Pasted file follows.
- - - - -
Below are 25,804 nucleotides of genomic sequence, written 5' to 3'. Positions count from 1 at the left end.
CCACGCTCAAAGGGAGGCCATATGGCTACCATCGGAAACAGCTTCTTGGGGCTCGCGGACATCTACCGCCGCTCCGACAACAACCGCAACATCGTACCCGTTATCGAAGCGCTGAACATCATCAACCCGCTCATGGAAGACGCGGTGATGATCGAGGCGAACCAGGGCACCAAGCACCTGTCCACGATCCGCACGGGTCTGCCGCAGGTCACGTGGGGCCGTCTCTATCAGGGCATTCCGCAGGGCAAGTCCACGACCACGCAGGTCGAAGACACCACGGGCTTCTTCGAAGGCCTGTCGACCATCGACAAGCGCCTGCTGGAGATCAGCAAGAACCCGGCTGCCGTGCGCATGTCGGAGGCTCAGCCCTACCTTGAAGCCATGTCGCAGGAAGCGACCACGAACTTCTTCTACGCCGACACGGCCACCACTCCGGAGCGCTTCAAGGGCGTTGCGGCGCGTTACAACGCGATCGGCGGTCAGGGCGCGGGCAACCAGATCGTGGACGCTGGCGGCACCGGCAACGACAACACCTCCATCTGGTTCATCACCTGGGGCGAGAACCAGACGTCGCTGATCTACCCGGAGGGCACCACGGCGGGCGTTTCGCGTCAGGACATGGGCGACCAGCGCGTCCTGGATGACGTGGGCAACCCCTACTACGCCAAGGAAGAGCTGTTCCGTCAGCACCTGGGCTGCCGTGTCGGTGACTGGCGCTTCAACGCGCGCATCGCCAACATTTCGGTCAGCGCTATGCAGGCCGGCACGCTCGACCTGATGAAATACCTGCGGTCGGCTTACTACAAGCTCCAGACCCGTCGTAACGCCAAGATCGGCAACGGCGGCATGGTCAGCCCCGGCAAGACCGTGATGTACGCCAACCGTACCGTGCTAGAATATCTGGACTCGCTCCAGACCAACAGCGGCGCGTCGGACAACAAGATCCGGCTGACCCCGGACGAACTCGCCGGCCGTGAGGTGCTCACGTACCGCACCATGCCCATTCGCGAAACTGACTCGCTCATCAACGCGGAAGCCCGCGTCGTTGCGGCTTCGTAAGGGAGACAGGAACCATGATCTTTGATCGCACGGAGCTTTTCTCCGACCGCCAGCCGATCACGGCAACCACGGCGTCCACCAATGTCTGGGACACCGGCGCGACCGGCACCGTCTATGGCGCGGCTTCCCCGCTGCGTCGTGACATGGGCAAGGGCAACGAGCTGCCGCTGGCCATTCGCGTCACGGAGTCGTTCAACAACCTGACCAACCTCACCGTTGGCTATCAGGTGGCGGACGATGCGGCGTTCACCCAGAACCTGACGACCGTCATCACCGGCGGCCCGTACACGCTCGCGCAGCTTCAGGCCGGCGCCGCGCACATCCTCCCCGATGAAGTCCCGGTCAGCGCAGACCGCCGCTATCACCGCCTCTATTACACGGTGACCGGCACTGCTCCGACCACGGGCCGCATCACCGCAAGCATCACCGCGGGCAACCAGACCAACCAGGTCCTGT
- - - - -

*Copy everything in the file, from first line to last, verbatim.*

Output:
Below are 25,804 nucleotides of genomic sequence, written 5' to 3'. Positions count from 1 at the left end.
CCACGCTCAAAGGGAGGCCATATGGCTACCATCGGAAACAGCTTCTTGGGGCTCGCGGACATCTACCGCCGCTCCGACAACAACCGCAACATCGTACCCGTTATCGAAGCGCTGAACATCATCAACCCGCTCATGGAAGACGCGGTGATGATCGAGGCGAACCAGGGCACCAAGCACCTGTCCACGATCCGCACGGGTCTGCCGCAGGTCACGTGGGGCCGTCTCTATCAGGGCATTCCGCAGGGCAAGTCCACGACCACGCAGGTCGAAGACACCACGGGCTTCTTCGAAGGCCTGTCGACCATCGACAAGCGCCTGCTGGAGATCAGCAAGAACCCGGCTGCCGTGCGCATGTCGGAGGCTCAGCCCTACCTTGAAGCCATGTCGCAGGAAGCGACCACGAACTTCTTCTACGCCGACACGGCCACCACTCCGGAGCGCTTCAAGGGCGTTGCGGCGCGTTACAACGCGATCGGCGGTCAGGGCGCGGGCAACCAGATCGTGGACGCTGGCGGCACCGGCAACGACAACACCTCCATCTGGTTCATCACCTGGGGCGAGAACCAGACGTCGCTGATCTACCCGGAGGGCACCACGGCGGGCGTTTCGCGTCAGGACATGGGCGACCAGCGCGTCCTGGATGACGTGGGCAACCCCTACTACGCCAAGGAAGAGCTGTTCCGTCAGCACCTGGGCTGCCGTGTCGGTGACTGGCGCTTCAACGCGCGCATCGCCAACATTTCGGTCAGCGCTATGCAGGCCGGCACGCTCGACCTGATGAAATACCTGCGGTCGGCTTACTACAAGCTCCAGACCCGTCGTAACGCCAAGATCGGCAACGGCGGCATGGTCAGCCCCGGCAAGACCGTGATGTACGCCAACCGTACCGTGCTAGAATATCTGGACTCGCTCCAGACCAACAGCGGCGCGTCGGACAACAAGATCCGGCTGACCCCGGACGAACTCGCCGGCCGTGAGGTGCTCACGTACCGCACCATGCCCATTCGCGAAACTGACTCGCTCATCAACGCGGAAGCCCGCGTCGTTGCGGCTTCGTAAGGGAGACAGGAACCATGATCTTTGATCGCACGGAGCTTTTCTCCGACCGCCAGCCGATCACGGCAACCACGGCGTCCACCAATGTCTGGGACACCGGCGCGACCGGCACCGTCTATGGCGCGGCTTCCCCGCTGCGTCGTGACATGGGCAAGGGCAACGAGCTGCCGCTGGCCATTCGCGTCACGGAGTCGTTCAACAACCTGACCAACCTCACCGTTGGCTATCAGGTGGCGGACGATGCGGCGTTCACCCAGAACCTGACGACCGTCATCACCGGCGGCCCGTACACGCTCGCGCAGCTTCAGGCCGGCGCCGCGCACATCCTCCCCGATGAAGTCCCGGTCAGCGCAGACCGCCGCTATCACCGCCTCTATTACACGGTGACCGGCACTGCTCCGACCACGGGCCGCATCACCGCAAGCATCACCGCGGGCAACCAGACCAACCAGGTCCTGT